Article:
The Lions' next pick was 20th overall, and I opted to draft Virginia Tech cornerback Victor Harris. The secondary was lacking talent, and Harris was another player that had the ability to start immediately. On top of that, he is a 99 overall punt returner, so that filled another need at the same time. Killing two birds with one stone in the draft always is a good thing.
In the second-round, I focused on the offensive line. My two picks were LSU's Ciron Black and Ohio State's Steve Rehring. Black was listed as a tackle, but I ended up moving him to right guard after the draft. He actually was the most talented guard on the team after I made the switch, so he became the starter at RG. Rehring edged out Edwin Mulitalo talent-wise and became the starter at LG, meaning that my goal of finding players that could start immediately was accomplished.
The third-round was really the last time I drafted anybody worth noting. I ended up picking Oklahoma State tight end Brandon Pettigrew. My thought process for this pick was that I had filled most of the major needs, so I was looking for a sleeper type of player that could also contribute right away. As it turned out, Pettigrew was good enough to start over Michael Gaines, meaning that the first five picks I made all resulted in new starters. I'd say that's a pretty good draft.
After I signed my draft picks and got them on the roster, I had to change some players' positions. My first move was to switch Paris Lenon back to outside linebacker. That allowed him to start alongside Laurinaitis and Ernie Sims, making for a pretty good trio of linebackers. After that, most of my moves were strictly on the offensive line, as I had to balance out depth at the various positions.
With my roster in order and my starting lineup set, it was time to start playing some games. I started the season 3-0 after winning a game against the Bears in overtime, absolutely destroying the 49ers, and edging out the Ravens on the road. Things haven't gone as well the last two weeks, as the Giants beat me with ease and the Browns squeaked by me. Even so, 3-2 is not bad, and my guess is that the team will only improve as the season goes on.
Probably the biggest disappointment and surprise has been the offense. Sometimes they struggle to pick up a first down, but when they click it's fun to watch. I dropped 55 on the 49ers and it really was just a great game all around for the offense. Calvin Johnson dominated the 49ers' secondary, and Kevin Smith had little trouble running the ball. I wish there was more consistency with the offense, but like I said, I'm sure things will improve over time.
As far as the defense goes, they have been a huge part of this 3-2 start. My hope was that I could build the defense into a dominant force in my first two seasons. So far, I'd say mission accomplished. The defense has created turnovers, gotten pressure on opposing quarterbacks, and stuffed the run.
Overall I am very happy with the defense's performance and do feel like my next offseason can focus on the offense. Don't worry; I won't draft a wide receiver in the first-round since that isn't a position of need. I would say continuing to build the offensive line will be the first priority, meaning Jeff Backus is probably on his way out. I actually tried to trade him right before the draft in hopes of picking up a second-round pick or something like that, but no one wanted him. His value was rated very low, which really wasn't surprising.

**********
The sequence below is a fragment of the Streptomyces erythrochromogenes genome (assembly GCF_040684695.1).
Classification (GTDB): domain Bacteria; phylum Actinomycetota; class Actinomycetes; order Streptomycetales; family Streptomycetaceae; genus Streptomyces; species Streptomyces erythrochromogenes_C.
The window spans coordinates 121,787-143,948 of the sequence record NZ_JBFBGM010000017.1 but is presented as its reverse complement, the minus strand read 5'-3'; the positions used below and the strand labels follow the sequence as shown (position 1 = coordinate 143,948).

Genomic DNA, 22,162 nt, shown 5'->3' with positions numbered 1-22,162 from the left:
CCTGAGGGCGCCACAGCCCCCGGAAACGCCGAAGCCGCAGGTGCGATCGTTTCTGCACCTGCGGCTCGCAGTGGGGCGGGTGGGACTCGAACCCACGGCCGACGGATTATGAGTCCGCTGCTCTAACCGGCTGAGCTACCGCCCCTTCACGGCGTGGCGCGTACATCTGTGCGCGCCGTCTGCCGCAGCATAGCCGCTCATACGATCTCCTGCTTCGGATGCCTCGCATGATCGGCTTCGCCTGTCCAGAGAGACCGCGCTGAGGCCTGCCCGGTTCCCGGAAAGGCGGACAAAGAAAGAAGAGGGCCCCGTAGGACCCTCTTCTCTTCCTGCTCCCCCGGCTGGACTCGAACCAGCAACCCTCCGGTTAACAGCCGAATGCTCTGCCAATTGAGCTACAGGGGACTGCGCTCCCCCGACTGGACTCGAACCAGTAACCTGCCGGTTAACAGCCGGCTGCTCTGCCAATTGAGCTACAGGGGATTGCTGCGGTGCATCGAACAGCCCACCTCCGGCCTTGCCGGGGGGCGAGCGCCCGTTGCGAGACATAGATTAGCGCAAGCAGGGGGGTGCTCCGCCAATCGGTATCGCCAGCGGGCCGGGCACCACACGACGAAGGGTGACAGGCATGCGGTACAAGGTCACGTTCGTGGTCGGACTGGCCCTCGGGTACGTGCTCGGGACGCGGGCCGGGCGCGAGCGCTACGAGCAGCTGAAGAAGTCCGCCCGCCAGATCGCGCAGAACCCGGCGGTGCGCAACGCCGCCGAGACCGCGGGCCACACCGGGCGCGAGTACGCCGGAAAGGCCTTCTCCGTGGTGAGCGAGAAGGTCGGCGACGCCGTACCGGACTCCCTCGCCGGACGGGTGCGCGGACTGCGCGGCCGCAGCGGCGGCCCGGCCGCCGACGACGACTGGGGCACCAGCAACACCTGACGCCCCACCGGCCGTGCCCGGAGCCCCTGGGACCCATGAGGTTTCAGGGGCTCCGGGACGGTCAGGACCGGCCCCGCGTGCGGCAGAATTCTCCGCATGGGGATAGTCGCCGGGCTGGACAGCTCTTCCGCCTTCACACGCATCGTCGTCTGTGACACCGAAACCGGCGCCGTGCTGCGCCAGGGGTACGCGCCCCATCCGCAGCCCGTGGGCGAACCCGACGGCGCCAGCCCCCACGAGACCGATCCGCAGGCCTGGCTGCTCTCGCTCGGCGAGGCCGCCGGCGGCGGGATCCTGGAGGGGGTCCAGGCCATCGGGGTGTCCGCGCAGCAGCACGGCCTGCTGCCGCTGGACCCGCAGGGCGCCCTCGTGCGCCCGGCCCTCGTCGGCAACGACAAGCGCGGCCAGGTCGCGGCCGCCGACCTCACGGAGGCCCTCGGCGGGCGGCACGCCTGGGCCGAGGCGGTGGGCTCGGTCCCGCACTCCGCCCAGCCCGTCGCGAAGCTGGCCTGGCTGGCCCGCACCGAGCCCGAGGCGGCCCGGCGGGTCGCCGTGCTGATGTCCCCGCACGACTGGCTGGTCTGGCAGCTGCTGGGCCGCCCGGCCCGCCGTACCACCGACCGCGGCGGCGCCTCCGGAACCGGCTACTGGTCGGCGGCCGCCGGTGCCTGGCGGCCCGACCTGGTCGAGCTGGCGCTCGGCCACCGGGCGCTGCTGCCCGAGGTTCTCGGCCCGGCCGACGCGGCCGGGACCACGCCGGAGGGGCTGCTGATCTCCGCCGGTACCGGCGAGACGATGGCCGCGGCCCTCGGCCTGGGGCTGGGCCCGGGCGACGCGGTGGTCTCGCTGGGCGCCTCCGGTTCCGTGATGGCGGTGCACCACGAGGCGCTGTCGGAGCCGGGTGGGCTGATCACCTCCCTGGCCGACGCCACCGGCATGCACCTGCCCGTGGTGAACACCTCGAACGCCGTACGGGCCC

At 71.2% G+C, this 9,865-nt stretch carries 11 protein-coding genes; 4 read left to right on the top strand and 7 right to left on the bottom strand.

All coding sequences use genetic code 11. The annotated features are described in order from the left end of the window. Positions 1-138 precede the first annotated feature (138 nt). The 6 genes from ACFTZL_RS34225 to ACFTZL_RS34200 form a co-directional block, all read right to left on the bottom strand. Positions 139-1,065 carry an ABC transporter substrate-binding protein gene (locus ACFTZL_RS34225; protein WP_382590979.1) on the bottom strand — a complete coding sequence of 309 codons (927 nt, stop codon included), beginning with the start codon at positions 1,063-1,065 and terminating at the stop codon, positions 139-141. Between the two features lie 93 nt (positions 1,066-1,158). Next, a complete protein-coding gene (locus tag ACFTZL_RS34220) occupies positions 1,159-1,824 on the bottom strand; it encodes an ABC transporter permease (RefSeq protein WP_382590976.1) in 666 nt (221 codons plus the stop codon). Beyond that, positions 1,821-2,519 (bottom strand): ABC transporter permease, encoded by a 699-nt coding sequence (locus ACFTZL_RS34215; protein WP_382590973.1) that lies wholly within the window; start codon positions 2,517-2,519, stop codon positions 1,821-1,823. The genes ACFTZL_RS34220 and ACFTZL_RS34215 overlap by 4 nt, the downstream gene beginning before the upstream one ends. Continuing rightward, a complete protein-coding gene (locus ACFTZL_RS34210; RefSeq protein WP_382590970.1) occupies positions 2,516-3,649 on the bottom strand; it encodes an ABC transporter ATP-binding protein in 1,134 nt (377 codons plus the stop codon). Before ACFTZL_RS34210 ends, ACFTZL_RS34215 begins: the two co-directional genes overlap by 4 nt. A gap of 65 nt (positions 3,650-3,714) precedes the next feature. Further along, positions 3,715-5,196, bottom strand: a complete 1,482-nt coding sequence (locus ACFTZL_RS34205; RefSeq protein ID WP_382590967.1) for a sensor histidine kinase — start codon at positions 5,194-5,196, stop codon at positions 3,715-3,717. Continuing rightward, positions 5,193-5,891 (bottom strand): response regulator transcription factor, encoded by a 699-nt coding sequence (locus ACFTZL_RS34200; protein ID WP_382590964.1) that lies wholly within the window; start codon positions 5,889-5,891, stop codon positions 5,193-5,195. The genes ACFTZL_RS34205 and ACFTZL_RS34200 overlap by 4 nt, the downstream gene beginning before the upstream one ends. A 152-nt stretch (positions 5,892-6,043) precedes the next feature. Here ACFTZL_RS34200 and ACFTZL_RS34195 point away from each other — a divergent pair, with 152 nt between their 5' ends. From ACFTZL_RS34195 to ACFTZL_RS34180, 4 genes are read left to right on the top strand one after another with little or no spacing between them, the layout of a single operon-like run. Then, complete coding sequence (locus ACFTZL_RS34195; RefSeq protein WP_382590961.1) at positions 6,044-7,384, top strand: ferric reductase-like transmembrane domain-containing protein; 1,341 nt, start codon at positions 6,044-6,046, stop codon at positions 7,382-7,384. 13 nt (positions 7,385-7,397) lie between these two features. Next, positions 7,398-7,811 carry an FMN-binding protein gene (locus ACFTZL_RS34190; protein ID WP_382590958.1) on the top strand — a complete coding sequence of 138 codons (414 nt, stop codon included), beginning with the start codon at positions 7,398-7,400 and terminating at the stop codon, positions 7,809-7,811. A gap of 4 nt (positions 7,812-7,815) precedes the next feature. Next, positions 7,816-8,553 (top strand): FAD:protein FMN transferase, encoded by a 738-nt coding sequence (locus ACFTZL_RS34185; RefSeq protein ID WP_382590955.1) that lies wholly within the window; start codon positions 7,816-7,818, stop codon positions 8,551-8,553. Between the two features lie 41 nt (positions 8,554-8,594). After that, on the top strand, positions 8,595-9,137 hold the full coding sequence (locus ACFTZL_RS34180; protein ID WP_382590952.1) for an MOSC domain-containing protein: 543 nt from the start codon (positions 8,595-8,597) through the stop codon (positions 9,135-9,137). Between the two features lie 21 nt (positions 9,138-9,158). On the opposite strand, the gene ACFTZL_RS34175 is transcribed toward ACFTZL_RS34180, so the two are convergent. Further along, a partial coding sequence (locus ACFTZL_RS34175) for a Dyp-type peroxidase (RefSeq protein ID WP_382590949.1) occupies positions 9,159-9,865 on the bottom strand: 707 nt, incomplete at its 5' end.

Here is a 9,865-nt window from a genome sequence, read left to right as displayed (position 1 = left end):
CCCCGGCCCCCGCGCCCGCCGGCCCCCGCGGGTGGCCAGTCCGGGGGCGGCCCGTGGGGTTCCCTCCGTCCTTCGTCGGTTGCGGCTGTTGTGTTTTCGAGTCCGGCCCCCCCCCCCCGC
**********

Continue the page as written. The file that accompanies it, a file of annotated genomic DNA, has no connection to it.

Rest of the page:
As you can tell, my moves as the make believe general manager of the Lions were thought out with a long-term plan in mind. I decided to follow the phrase "defense wins championships" and am already seeing the improvements that came with adding a pair of first-round picks. Offensively I'm still not sure what the future will hold and don't know if Drew Stanton will be the starting QB beyond this season. However, I do like what I see right now and hope that things will work out. That way I can focus on building the offensive line rather than finding a QB in the next draft.
I realize that being a general manager in Madden is a lot easier than making decisions about coaches and personnel in real life, but I just thought it would be interesting to see how one man would rebuild the Lions. Obviously a plan in real life and a plan in a video game will differ, but you can understand my overall philosophy. The Lions will be in an even better draft situation than I was, so there is no excuse for not finding at least a couple new starters. After all, I managed to find five new starters with my first five picks, so the real GM should at least be able to find a couple.
When it comes down to it, no matter who the GM for the Lions is, he has to overhaul the roster. Not every player has to be released or traded, but it is important that there are a lot of new faces. Take the New Orleans Saints from a few years ago as a prime example of what a roster overhaul can do. In 2005, New Orleans went 3-13. In 2006, with a new head coach and a large amount of new players, the Saints went 10-6 and made it to the NFC Championship Game. Obviously every situation is different, but this example shows you how much improvement can happen in one year.
I guess my point from all of this is that whoever the general manager for the Lions is in 2009, he must focus on rebuilding quickly. It can't be a process that takes three years to get to the stage of maybe getting to .500. That is how it has been with the Lions ever since Millen arrived, and the longer it takes the more unlikely it is for this team to be successful.
With the draft picks he will have, the new GM should be able to get the rebuilding process off to a quick start. The Lions' record in 2009 may not reflect that, but this team should be inching toward 8-8 by 2010 and be playoff contenders by 2011. Obviously this is all easier said than done, but if I can figure out how to rebuild an NFL franchise, though it may be in a video game, then the GM should be able to figure out how to turn the Lions into a winning team.